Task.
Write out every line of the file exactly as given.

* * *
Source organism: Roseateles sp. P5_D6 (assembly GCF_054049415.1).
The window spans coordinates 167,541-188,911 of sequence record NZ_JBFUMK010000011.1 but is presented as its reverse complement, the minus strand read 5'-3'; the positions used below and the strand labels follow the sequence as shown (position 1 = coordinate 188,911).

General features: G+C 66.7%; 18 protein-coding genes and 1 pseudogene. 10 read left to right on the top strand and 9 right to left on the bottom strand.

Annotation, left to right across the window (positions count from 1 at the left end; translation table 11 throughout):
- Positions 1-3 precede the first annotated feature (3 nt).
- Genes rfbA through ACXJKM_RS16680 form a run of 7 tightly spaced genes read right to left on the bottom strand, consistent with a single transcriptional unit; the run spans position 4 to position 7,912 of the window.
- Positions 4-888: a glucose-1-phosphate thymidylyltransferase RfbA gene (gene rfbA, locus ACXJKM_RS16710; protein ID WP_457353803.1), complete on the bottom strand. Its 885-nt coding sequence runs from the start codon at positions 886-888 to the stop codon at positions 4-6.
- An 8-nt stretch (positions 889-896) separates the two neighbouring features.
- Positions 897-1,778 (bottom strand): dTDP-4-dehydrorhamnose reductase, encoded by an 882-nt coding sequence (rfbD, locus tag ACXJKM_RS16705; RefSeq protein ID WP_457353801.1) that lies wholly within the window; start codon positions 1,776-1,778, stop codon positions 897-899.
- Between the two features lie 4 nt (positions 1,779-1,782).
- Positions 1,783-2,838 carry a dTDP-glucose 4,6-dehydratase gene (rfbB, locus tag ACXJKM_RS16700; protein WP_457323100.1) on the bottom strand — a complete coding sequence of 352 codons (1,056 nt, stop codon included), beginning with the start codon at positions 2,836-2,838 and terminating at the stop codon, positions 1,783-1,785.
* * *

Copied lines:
Source organism: Roseateles sp. P5_D6 (assembly GCF_054049415.1).
The window spans coordinates 167,541-188,911 of sequence record NZ_JBFUMK010000011.1 but is presented as its reverse complement, the minus strand read 5'-3'; the positions used below and the strand labels follow the sequence as shown (position 1 = coordinate 188,911).

General features: G+C 66.7%; 18 protein-coding genes and 1 pseudogene. 10 read left to right on the top strand and 9 right to left on the bottom strand.

Annotation, left to right across the window (positions count from 1 at the left end; translation table 11 throughout):
- Positions 1-3 precede the first annotated feature (3 nt).
- Genes rfbA through ACXJKM_RS16680 form a run of 7 tightly spaced genes read right to left on the bottom strand, consistent with a single transcriptional unit; the run spans position 4 to position 7,912 of the window.
- Positions 4-888: a glucose-1-phosphate thymidylyltransferase RfbA gene (gene rfbA, locus ACXJKM_RS16710; protein ID WP_457353803.1), complete on the bottom strand. Its 885-nt coding sequence runs from the start codon at positions 886-888 to the stop codon at positions 4-6.
- An 8-nt stretch (positions 889-896) separates the two neighbouring features.
- Positions 897-1,778 (bottom strand): dTDP-4-dehydrorhamnose reductase, encoded by an 882-nt coding sequence (rfbD, locus tag ACXJKM_RS16705; RefSeq protein ID WP_457353801.1) that lies wholly within the window; start codon positions 1,776-1,778, stop codon positions 897-899.
- Between the two features lie 4 nt (positions 1,779-1,782).
- Positions 1,783-2,838 carry a dTDP-glucose 4,6-dehydratase gene (rfbB, locus tag ACXJKM_RS16700; protein WP_457323100.1) on the bottom strand — a complete coding sequence of 352 codons (1,056 nt, stop codon included), beginning with the start codon at positions 2,836-2,838 and terminating at the stop codon, positions 1,783-1,785.